(The Hosting News) – Automated, that’s the key word when it comes to how tech giant Microsoft handles online removal requests. According to a BBC report on Monday, the company “wrongly” asked Google that search listings for the BBC, CNN, Wikipedia and others be taken down for violating Microsoft’s copyright protections.
Microsoft’s automated removal process is handled by web crawlers, scanning online presences for infringing content.
Other sites mentioned in Microsoft’s copyright claims included the Huffington Post, Real Clear Politics, EPA.gov and the Washington Post.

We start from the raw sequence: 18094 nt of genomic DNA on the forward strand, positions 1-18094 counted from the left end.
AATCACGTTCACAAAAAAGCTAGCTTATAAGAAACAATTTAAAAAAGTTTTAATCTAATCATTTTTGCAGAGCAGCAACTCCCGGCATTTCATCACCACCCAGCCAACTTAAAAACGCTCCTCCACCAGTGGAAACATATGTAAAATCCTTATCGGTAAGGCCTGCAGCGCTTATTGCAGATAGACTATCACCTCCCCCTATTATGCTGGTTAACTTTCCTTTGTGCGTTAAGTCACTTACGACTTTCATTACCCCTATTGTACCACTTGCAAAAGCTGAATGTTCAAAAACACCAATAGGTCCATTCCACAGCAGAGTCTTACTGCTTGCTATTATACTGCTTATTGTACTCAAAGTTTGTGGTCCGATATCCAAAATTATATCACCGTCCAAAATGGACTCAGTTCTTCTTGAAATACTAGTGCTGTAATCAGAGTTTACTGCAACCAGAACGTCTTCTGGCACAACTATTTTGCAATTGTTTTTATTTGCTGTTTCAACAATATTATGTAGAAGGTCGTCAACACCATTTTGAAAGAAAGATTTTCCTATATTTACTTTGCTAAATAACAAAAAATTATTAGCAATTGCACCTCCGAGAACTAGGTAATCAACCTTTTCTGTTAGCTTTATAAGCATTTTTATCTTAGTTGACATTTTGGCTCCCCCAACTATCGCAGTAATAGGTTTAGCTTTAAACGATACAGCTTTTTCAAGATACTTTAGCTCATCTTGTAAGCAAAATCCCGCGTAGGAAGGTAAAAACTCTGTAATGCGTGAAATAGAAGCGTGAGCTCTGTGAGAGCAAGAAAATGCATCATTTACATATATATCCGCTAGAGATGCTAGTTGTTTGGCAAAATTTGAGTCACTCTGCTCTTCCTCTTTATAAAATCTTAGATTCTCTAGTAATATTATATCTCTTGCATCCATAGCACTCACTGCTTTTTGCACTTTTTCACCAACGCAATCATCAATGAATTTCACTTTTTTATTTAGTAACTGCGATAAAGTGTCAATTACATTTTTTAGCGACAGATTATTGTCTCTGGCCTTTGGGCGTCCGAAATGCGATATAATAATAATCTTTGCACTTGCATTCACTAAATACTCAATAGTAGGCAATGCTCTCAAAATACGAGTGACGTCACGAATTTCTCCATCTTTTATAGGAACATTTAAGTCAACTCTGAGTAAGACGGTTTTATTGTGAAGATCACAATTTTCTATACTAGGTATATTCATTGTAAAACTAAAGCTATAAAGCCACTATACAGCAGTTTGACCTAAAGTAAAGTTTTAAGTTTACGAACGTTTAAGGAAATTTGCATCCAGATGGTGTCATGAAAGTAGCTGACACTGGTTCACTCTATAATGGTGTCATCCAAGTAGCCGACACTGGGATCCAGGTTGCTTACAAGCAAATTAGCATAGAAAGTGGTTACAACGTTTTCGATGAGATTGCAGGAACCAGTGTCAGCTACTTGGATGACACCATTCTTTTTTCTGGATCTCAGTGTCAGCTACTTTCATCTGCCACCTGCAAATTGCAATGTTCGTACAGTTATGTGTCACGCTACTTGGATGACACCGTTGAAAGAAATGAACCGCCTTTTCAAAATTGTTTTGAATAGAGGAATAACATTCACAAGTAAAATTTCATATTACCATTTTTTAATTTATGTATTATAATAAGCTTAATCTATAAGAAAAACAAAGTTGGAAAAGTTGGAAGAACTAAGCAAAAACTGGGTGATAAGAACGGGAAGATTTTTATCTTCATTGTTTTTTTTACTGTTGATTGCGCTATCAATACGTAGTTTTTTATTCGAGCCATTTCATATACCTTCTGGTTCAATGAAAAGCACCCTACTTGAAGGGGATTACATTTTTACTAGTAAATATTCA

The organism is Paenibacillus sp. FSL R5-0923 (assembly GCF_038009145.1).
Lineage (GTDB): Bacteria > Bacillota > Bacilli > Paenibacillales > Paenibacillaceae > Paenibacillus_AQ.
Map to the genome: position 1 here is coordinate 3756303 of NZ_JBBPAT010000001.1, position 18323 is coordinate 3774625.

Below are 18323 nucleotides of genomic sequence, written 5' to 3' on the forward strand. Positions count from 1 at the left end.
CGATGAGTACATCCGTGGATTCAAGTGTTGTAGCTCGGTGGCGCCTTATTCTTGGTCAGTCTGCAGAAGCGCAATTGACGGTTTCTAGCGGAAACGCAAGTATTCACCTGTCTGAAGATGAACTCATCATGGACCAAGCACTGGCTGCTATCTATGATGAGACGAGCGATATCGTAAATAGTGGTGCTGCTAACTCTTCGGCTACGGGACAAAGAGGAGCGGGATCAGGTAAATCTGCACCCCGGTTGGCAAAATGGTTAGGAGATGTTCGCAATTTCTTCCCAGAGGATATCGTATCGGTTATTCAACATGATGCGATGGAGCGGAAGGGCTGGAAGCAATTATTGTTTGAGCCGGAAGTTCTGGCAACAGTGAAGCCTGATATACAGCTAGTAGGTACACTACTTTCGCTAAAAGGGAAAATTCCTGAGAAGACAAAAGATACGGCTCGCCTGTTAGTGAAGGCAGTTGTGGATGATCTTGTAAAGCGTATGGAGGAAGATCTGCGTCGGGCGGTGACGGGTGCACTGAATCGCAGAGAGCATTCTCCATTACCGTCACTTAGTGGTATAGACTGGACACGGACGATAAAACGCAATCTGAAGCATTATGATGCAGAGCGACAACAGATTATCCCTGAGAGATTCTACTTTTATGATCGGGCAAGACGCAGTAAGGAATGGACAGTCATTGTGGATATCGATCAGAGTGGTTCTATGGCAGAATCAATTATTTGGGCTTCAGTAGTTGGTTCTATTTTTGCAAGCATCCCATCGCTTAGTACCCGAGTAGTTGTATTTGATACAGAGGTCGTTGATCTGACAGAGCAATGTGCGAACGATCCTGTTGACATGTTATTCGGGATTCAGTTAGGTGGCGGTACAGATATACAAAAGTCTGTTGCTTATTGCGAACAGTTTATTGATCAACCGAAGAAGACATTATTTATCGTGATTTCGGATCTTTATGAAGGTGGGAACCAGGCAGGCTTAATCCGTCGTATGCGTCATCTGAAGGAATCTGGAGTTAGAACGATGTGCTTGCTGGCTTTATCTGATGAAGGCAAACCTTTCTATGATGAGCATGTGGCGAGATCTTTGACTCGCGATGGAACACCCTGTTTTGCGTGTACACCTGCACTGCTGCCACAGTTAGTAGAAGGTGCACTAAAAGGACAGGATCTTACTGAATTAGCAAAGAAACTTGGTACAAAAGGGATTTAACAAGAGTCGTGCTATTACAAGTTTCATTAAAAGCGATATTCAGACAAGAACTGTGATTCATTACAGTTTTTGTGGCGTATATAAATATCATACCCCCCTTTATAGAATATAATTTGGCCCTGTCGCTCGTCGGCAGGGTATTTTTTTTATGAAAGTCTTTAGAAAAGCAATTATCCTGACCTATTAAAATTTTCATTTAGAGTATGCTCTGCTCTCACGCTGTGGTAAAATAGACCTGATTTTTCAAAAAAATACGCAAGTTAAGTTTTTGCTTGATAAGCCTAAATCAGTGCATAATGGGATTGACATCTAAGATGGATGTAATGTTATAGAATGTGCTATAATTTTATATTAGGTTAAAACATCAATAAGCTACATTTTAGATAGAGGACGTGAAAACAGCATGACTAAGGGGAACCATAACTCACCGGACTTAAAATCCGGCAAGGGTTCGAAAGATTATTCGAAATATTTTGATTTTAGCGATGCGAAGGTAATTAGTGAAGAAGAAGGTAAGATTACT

A report from TorrentFreak.com, meanwhile, said the occurence was “not an isolated incident,” noting that such requests were “often completely unfounded.”
“Websites can’t possibly verify every DMCA claim and the problem will only increase as more takedown notices are sent week after week,” stated the report from TorrentFreak.
In an updated transparency report from Google, the search giant lists Microsoft as third among those companies requesting that content be removed. The Windows-developer only falls behind something called Froytal Services Ltd and requests made by RIAA member companies.
Google keeps relatively busy with search listing removal requests. In the past month, it was requested that a total 6 million plus URLs be removed.
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